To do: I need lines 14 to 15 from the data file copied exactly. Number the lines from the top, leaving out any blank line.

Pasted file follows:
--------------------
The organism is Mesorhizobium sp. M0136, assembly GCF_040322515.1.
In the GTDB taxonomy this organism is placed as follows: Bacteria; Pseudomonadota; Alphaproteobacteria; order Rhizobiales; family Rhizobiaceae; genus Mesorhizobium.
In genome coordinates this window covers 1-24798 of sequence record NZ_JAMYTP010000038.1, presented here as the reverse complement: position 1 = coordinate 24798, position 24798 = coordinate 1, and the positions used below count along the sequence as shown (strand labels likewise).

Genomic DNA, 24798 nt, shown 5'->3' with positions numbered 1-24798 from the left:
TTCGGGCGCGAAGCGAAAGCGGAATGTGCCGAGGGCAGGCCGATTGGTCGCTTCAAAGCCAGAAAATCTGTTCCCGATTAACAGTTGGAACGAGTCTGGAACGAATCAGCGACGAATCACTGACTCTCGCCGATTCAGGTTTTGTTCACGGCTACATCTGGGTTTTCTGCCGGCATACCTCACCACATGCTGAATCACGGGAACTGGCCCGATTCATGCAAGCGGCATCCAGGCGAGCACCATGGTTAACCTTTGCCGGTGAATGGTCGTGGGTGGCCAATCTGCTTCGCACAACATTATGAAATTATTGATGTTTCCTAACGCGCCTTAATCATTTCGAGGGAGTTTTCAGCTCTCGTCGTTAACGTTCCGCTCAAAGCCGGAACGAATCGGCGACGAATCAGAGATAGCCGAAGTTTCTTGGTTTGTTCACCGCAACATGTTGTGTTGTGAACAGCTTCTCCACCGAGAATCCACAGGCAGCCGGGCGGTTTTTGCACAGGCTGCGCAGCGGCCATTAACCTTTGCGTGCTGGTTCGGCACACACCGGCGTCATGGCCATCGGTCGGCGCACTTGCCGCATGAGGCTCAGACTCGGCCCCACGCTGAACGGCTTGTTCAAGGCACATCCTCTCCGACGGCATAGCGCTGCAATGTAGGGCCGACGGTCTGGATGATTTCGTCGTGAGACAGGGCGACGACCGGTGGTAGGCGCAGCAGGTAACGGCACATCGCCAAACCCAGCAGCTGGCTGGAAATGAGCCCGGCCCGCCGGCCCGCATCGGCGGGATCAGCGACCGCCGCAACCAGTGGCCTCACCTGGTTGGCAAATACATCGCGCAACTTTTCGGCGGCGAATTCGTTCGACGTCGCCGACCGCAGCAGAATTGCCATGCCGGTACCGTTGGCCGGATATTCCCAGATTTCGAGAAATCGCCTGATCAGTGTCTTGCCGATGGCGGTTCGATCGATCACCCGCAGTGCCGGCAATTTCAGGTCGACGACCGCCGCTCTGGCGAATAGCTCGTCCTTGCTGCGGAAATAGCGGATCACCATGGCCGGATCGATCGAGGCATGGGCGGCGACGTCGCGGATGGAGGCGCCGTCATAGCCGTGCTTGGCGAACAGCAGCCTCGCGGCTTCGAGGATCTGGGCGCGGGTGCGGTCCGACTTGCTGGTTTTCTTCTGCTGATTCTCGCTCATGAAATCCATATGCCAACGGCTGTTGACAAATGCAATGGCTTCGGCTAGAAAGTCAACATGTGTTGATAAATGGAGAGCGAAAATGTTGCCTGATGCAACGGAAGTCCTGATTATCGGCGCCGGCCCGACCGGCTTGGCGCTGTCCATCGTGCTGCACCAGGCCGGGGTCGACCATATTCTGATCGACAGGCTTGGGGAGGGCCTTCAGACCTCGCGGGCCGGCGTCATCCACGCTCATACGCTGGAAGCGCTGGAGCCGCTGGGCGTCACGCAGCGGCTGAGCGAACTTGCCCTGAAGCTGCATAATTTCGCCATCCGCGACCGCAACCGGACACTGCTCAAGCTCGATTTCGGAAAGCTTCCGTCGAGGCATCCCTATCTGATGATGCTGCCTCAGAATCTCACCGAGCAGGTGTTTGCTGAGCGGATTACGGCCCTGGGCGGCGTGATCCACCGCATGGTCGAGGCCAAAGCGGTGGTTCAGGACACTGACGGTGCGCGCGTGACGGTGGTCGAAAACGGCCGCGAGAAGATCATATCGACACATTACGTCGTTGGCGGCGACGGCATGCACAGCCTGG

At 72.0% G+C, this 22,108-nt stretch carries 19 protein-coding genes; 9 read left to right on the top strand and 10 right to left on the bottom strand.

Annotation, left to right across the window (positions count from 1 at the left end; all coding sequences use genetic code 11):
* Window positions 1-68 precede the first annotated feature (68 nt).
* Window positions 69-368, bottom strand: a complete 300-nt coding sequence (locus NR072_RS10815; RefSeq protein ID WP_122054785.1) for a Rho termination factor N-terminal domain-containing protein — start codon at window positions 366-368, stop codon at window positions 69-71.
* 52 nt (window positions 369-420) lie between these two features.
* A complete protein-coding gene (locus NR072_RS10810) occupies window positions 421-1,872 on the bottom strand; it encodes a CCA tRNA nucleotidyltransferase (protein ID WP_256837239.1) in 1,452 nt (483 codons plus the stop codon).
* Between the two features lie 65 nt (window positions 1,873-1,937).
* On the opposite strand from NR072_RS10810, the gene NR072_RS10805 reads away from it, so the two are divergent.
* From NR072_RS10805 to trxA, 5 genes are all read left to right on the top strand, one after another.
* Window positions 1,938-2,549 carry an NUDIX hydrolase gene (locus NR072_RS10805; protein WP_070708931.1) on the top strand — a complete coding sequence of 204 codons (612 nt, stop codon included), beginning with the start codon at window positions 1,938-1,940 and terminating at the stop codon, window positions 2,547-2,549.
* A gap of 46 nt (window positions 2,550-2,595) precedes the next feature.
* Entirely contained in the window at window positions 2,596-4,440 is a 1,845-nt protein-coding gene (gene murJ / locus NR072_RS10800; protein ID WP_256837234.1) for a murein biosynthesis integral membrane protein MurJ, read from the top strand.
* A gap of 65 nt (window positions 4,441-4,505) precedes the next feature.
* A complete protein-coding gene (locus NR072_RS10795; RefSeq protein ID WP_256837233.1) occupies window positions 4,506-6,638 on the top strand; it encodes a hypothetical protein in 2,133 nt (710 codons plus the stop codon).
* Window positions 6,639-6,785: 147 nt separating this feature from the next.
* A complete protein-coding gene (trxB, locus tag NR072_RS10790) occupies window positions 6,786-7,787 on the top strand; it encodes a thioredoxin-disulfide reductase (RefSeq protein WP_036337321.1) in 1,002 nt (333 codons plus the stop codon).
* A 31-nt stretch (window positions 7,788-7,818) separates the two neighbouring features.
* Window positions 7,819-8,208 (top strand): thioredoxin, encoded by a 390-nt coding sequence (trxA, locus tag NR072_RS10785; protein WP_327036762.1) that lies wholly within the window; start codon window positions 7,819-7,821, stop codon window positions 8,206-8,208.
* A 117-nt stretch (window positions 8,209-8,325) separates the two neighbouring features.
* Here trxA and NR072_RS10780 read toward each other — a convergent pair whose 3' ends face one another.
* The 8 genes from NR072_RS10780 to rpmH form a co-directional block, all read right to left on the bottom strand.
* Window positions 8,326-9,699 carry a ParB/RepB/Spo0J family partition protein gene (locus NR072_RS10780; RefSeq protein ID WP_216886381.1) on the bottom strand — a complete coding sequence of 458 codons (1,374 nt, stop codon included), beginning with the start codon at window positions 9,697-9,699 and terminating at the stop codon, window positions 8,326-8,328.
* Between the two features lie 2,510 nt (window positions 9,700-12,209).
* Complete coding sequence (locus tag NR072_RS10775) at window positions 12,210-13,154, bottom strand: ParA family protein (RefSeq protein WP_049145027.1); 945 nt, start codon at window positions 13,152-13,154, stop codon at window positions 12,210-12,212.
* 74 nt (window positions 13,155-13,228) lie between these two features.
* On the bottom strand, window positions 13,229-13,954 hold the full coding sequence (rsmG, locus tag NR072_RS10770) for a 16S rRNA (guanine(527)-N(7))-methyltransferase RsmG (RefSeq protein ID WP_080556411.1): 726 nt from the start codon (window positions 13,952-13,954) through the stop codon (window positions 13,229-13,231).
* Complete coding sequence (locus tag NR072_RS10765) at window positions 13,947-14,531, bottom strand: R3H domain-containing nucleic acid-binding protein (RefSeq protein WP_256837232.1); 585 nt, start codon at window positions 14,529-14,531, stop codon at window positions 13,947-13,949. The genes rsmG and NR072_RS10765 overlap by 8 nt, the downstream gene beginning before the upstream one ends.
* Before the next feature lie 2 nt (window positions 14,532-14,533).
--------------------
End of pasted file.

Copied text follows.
* From NR072_RS10805 to trxA, 5 genes are all read left to right on the top strand, one after another.
* Window positions 1,938-2,549 carry an NUDIX hydrolase gene (locus NR072_RS10805; protein WP_070708931.1) on the top strand — a complete coding sequence of 204 codons (612 nt, stop codon included), beginning with the start codon at window positions 1,938-1,940 and terminating at the stop codon, window positions 2,547-2,549.